Special Issue on: "New Trends in Many-Objective Optimisation"
Dr. Gai-Ge Wang, Jiangsu Normal University, China
Dr. Yi Mei and Dr. Mengjie Zhang, Victoria University of Wellington, New Zealand
Dr. Witold Pedrycz, University of Alberta, Canada
The optimisation problems with only one, two/three, and more than three objectives are called single-objective, multi-objective, and many-objective optimisation (MOO), respectively. Because MOO is much closer to real life, it has attracted more and more attention. During recent decades, although many methods have been proposed and successfully applied to cope with single and multi-objective optimisation problems, MOO problems have not been fully addressed. Especially, the performance of most existing algorithms seriously degrades when dealing with MOO problems. However, MOO problems are widely seen in the real-world and therefore efficient solutions to them are of great practical relevance.
The MOO is indeed a topic of interest amongst researchers in various fields of science and engineering as well as commence. The challenge to the existing solutions to MOO problems is how to strike a good balance between convergence (accuracy) and coverage (distribution/diversity). In addition, existing performance indicators for multi-objective optimisation may become incapable of accurately assessing and comparing the quality of solution sets for MOO problems with four or more objectives. Finally, visualisation of the solutions of MOO problems also becomes a grand challenge.
Suitable topics include, but are not limited to, the following:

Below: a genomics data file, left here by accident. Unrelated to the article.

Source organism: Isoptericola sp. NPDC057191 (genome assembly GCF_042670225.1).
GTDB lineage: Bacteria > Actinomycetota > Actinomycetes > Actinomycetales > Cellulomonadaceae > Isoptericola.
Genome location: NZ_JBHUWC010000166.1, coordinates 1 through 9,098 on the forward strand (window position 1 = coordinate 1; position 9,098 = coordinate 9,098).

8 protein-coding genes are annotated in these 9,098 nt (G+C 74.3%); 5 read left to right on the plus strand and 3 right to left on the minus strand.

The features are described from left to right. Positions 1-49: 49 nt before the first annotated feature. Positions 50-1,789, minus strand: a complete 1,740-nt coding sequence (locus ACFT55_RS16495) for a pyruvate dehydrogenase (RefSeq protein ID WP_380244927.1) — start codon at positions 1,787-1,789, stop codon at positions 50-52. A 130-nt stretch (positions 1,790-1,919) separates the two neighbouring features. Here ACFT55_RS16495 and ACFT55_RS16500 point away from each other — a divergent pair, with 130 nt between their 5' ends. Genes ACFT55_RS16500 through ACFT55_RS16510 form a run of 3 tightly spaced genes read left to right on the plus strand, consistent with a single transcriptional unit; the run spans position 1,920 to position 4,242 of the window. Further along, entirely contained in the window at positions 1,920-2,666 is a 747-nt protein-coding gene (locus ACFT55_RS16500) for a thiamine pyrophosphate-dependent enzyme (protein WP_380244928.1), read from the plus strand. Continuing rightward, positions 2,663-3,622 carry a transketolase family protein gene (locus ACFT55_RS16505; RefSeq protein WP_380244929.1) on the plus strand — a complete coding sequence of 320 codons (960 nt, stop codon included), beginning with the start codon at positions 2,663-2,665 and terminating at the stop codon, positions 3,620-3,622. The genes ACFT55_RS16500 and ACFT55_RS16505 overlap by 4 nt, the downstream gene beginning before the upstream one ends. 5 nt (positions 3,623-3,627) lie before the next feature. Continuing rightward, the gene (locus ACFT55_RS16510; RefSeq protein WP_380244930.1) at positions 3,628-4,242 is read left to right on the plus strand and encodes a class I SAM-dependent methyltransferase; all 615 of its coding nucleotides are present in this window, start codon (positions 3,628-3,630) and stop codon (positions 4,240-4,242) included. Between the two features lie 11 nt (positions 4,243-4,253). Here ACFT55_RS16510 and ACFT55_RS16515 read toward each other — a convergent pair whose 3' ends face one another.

- Improvements of traditional metaheuristics to solve MOO problems (e.g. genetic algorithms, genetic programming, evolutionary strategies, evolutionary programming, ant colony optimisation and particle swarm optimisation, monarch butterfly optimisation, earthworm optimisation algorithm, elephant herding optimisation, NSGA-II, MOEA/D, and MOPSO)
- Recent development of novel MOO algorithms (e.g. NSGA-III, HypE, and SPEA2)
- Reproduction operators of MOO algorithms
- Performance indicators of MOO algorithms
- Visualization techniques for MOO
- Preference-based many-objective optimisation
- Objective reduction
- New fitness assignment schemes and pareto dominance relationship
- New diversity preservation methods
- Large scale many-objective optimisation
- Theoretical study on MOO algorithms using various techniques (e.g. rough set, Markov chain, dynamic system, complex system/networks, and martingale)
- Application of MOO algorithms (e.g. planning and scheduling and other combinatorial problems, data mining and machine learning, reliability, task assignment problem, IIR filter design, optimisation under dynamic and uncertain environments)
Notes for Prospective Authors
Submitted papers should not have been previously published nor be currently under consideration for publication elsewhere. (N.B. Conference papers may only be submitted if the paper has been completely re-written and if appropriate written permissions have been obtained from any copyright holders of the original paper).
All papers are refereed through a peer review process.
All papers must be submitted online. To submit a paper, please read our Submitting articles page.
If you have any queries concerning this special issue, please email the Guest Editor Gai-Ge Wang at firstname.lastname@example.org.
Manuscripts due by: 1 May, 2017
Notification to authors: 1 July, 2017
Final versions due by: 1 October, 2017